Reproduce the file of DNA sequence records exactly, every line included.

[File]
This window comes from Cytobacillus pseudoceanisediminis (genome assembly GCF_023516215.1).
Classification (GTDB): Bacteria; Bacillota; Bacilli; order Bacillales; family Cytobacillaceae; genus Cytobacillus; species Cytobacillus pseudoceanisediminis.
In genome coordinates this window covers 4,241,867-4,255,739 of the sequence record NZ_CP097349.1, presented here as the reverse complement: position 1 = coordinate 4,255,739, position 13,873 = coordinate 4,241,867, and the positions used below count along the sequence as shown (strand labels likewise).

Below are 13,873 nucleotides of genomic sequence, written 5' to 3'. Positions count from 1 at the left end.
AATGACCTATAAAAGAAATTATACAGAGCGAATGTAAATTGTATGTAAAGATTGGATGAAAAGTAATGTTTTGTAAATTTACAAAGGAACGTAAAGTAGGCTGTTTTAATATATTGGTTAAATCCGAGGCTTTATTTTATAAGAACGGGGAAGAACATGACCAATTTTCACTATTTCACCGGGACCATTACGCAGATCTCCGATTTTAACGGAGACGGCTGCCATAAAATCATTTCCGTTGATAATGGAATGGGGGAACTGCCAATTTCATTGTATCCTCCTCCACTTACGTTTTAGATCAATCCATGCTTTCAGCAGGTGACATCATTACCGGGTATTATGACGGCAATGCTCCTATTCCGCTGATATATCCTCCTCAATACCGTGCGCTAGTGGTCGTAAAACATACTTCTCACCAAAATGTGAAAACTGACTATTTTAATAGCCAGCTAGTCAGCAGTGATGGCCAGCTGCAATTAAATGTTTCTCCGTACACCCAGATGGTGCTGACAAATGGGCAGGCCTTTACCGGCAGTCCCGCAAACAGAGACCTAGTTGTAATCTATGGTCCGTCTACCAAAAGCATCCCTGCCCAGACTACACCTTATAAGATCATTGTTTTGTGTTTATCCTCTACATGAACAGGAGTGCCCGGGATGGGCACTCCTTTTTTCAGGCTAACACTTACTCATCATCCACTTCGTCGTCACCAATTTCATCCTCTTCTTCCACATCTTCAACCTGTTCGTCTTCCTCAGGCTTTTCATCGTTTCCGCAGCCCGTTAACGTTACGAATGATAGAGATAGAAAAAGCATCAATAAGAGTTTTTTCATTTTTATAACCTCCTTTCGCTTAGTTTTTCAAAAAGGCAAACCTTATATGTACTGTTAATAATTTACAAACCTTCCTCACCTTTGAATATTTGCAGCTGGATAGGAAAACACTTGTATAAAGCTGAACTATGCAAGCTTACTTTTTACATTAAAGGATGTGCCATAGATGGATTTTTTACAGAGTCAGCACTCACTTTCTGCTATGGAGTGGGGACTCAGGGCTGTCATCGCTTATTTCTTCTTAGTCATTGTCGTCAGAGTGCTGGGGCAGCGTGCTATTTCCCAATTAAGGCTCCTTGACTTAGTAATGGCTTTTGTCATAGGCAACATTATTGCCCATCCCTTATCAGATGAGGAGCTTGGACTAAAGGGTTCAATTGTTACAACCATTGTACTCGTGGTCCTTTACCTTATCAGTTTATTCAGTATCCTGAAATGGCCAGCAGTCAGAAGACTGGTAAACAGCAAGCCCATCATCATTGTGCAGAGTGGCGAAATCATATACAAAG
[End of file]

This window comes from Cytobacillus pseudoceanisediminis (genome assembly GCF_023516215.1).
Classification (GTDB): Bacteria; Bacillota; Bacilli; order Bacillales; family Cytobacillaceae; genus Cytobacillus; species Cytobacillus pseudoceanisediminis.
In genome coordinates this window covers 4,241,867-4,255,739 of the sequence record NZ_CP097349.1, presented here as the reverse complement: position 1 = coordinate 4,255,739, position 13,873 = coordinate 4,241,867, and the positions used below count along the sequence as shown (strand labels likewise).

Below are 13,873 nucleotides of genomic sequence, written 5' to 3'. Positions count from 1 at the left end.
AATGACCTATAAAAGAAATTATACAGAGCGAATGTAAATTGTATGTAAAGATTGGATGAAAAGTAATGTTTTGTAAATTTACAAAGGAACGTAAAGTAGGCTGTTTTAATATATTGGTTAAATCCGAGGCTTTATTTTATAAGAACGGGGAAGAACATGACCAATTTTCACTATTTCACCGGGACCATTACGCAGATCTCCGATTTTAACGGAGACGGCTGCCATAAAATCATTTCCGTTGATAATGGAATGGGGGAACTGCCAATTTCATTGTATCCTCCTCCACTTACGTTTTAGATCAATCCATGCTTTCAGCAGGTGACATCATTACCGGGTATTATGACGGCAATGCTCCTATTCCGCTGATATATCCTCCTCAATACCGTGCGCTAGTGGTCGTAAAACATACTTCTCACCAAAATGTGAAAACTGACTATTTTAATAGCCAGCTAGTCAGCAGTGATGGCCAGCTGCAATTAAATGTTTCTCCGTACACCCAGATGGTGCTGACAAATGGGCAGGCCTTTACCGGCAGTCCCGCAAACAGAGACCTAGTTGTAATCTATGGTCCGTCTACCAAAAGCATCCCTGCCCAGACTACACCTTATAAGATCATTGTTTTGTGTTTATCCTCTACATGAACAGGAGTGCCCGGGATGGGCACTCCTTTTTTCAGGCTAACACTTACTCATCATCCACTTCGTCGTCACCAATTTCATCCTCTTCTTCCACATCTTCAACCTGTTCGTCTTCCTCAGGCTTTTCATCGTTTCCGCAGCCCGTTAACGTTACGAATGATAGAGATAGAAAAAGCATCAATAAGAGTTTTTTCATTTTTATAACCTCCTTTCGCTTAGTTTTTCAAAAAGGCAAACCTTATATGTACTGTTAATAATTTACAAACCTTCCTCACCTTTGAATATTTGCAGCTGGATAGGAAAACACTTGTATAAAGCTGAACTATGCAAGCTTACTTTTTACATTAAAGGATGTGCCATAGATGGATTTTTTACAGAGTCAGCACTCACTTTCTGCTATGGAGTGGGGACTCAGGGCTGTCATCGCTTATTTCTTCTTAGTCATTGTCGTCAGAGTGCTGGGGCAGCGTGCTATTTCCCAATTAAGGCTCCTTGACTTAGTAATGGCTTTTGTCATAGGCAACATTATTGCCCATCCCTTATCAGATGAGGAGCTTGGACTAAAGGGTTCAATTGTTACAACCATTGTACTCGTGGTCCTTTACCTTATCAGTTTATTCAGTATCCTGAAATGGCCAGCAGTCAGAAGACTGGTAAACAGCAAGCCCATCATCATTGTGCAGAGTGGCGAAATCATATACAAAG